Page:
EUREKA — News media can have some, but not complete, access to the court records of a 9-year-old Goodfield boy charged with murder and arson, a Woodford County judge ruled Thursday.
Records in juvenile cases are kept private unless a judge rules otherwise. Juvenile hearings likewise are closed to the public, although media can attend.
Judge Charles Feeney said media can have access to the boy's delinquency case, but said records related to an abuse and neglect case would remain private.
“We go about the people’s business so the people have the right to be informed,” Feeney said.
The requests were made on behalf of the Chicago Tribune and news media within the 11th Judicial Circuit.
Ryan Denham of WGLT in Normal, who coordinates media courtroom coverage within the circuit, told the judge that access to the records would help reporters provide better and more accurate coverage, ultimately serving the community better.
Five people spoke against the request, including the boy's court-appointed public defender, Peter Dluski of Pekin; Eureka attorney Dan Harrod, who represents the boy's father; Eureka attorney Andrew Lankton; and State's Attorney Greg Minger.
They argued granting access to the media would not be in the best interest of the boy. Dluski said the negative impact “outweighs the media’s ability to write a story.”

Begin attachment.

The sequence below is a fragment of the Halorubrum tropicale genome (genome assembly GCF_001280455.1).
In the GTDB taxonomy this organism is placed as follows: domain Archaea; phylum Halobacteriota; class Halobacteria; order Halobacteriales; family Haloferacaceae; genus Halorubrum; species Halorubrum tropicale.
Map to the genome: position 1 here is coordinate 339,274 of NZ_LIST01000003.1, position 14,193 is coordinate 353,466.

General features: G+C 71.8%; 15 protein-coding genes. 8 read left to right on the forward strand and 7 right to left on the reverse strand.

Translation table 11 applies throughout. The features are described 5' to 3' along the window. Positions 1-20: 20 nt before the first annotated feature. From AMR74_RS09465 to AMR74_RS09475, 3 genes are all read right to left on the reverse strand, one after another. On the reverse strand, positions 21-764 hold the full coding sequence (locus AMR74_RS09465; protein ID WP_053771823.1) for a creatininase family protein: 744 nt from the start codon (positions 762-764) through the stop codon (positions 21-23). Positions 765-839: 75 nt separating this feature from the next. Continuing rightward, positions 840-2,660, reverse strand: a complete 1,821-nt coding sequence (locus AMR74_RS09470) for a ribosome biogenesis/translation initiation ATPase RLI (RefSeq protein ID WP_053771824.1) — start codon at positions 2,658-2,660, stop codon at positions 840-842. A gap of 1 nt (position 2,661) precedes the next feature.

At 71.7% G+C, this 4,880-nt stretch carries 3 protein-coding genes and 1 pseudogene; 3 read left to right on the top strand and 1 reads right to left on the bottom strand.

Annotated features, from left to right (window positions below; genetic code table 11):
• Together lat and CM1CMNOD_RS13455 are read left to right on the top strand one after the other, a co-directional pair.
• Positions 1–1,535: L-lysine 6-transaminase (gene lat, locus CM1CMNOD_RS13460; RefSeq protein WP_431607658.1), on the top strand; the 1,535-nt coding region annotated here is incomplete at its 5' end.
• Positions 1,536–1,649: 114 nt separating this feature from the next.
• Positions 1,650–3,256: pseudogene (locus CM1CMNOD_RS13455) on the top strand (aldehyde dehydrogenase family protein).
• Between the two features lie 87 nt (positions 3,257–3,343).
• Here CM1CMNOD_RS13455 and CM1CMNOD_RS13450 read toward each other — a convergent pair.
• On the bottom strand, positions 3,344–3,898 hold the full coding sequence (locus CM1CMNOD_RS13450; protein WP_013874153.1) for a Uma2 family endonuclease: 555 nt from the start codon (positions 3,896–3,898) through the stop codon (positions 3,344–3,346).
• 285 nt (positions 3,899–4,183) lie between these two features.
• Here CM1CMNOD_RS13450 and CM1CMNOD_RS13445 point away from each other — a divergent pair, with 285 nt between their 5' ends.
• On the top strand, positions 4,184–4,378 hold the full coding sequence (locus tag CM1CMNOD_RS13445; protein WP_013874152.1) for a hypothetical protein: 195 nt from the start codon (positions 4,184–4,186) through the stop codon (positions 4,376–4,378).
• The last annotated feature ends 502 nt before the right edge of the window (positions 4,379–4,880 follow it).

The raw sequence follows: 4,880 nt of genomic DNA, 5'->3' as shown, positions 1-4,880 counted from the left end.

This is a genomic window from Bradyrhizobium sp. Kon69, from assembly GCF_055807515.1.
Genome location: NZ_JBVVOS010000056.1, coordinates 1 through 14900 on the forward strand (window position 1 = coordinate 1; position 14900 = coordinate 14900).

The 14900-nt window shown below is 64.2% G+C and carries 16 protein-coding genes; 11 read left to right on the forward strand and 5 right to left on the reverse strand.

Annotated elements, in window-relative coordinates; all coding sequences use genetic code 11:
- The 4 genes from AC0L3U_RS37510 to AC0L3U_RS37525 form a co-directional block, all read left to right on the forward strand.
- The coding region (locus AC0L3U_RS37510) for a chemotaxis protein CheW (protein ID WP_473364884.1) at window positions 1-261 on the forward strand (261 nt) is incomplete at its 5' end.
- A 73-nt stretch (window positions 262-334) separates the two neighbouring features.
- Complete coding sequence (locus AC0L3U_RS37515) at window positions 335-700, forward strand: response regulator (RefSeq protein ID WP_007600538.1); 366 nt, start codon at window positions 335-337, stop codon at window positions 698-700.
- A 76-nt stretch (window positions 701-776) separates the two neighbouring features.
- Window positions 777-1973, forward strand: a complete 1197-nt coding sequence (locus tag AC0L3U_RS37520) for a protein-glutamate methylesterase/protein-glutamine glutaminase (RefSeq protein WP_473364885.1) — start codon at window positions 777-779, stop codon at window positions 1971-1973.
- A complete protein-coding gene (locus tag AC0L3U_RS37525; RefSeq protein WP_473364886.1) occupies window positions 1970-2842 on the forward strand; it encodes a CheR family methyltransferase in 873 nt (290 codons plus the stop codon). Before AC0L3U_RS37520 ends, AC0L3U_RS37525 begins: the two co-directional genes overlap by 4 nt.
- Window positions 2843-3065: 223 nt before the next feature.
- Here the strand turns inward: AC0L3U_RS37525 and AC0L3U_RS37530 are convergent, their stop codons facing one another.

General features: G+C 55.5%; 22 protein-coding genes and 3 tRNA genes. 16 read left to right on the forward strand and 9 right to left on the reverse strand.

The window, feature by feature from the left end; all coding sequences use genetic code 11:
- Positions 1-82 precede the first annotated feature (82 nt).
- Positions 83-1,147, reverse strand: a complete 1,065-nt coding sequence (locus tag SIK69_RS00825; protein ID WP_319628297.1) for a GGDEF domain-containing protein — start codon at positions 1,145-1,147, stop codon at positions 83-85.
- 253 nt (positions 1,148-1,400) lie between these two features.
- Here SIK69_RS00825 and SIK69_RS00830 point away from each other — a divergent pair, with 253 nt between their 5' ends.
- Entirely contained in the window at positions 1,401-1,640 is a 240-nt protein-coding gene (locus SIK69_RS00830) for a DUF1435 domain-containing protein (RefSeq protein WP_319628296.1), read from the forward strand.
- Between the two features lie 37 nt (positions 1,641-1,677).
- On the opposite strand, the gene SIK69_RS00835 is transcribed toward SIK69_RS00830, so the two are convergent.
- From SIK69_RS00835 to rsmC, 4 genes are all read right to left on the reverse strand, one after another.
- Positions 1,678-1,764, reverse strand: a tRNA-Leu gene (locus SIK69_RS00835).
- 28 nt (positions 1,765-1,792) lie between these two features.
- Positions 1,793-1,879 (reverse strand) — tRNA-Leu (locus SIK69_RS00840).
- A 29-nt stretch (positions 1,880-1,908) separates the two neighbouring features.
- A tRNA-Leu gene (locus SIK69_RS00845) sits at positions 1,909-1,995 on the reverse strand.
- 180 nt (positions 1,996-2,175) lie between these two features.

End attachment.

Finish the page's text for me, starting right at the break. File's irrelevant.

The boy is accused of setting a fire that killed five people in a mobile home near Goodfield in April.
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The boy is charged with eight felony counts that include five counts of murder and three counts of arson.
The April 6 fire in the Timberline Trailer Court killed Kathryn Murray, 69; Jason Wall, 34; Rose Alwood, 2; Damaien Wall, 2; and Ariel Wall, 1. The boy was related to Murray and the children; Jason Wall was his mother's boyfriend.
The boy's mother, Katie Alwood, survived the fire. She since has given up her parental rights; the boy is staying with foster guardians who are related to his father, according to information previously shared in court hearings.
The boy, who is charged as a juvenile, is too young to be taken into custody. He is believed to be one of the youngest children charged with such serious crimes.
If the boy is convicted, Minger said the state likely would seek a term of probation.
The boy would not be jailed unless he fails to abide by the terms and conditions set forth in his sentencing.
Minger told the judge he anticipates filing some motions in the next few weeks that will likely require a lengthy hearing. The next court date is set for Nov. 22.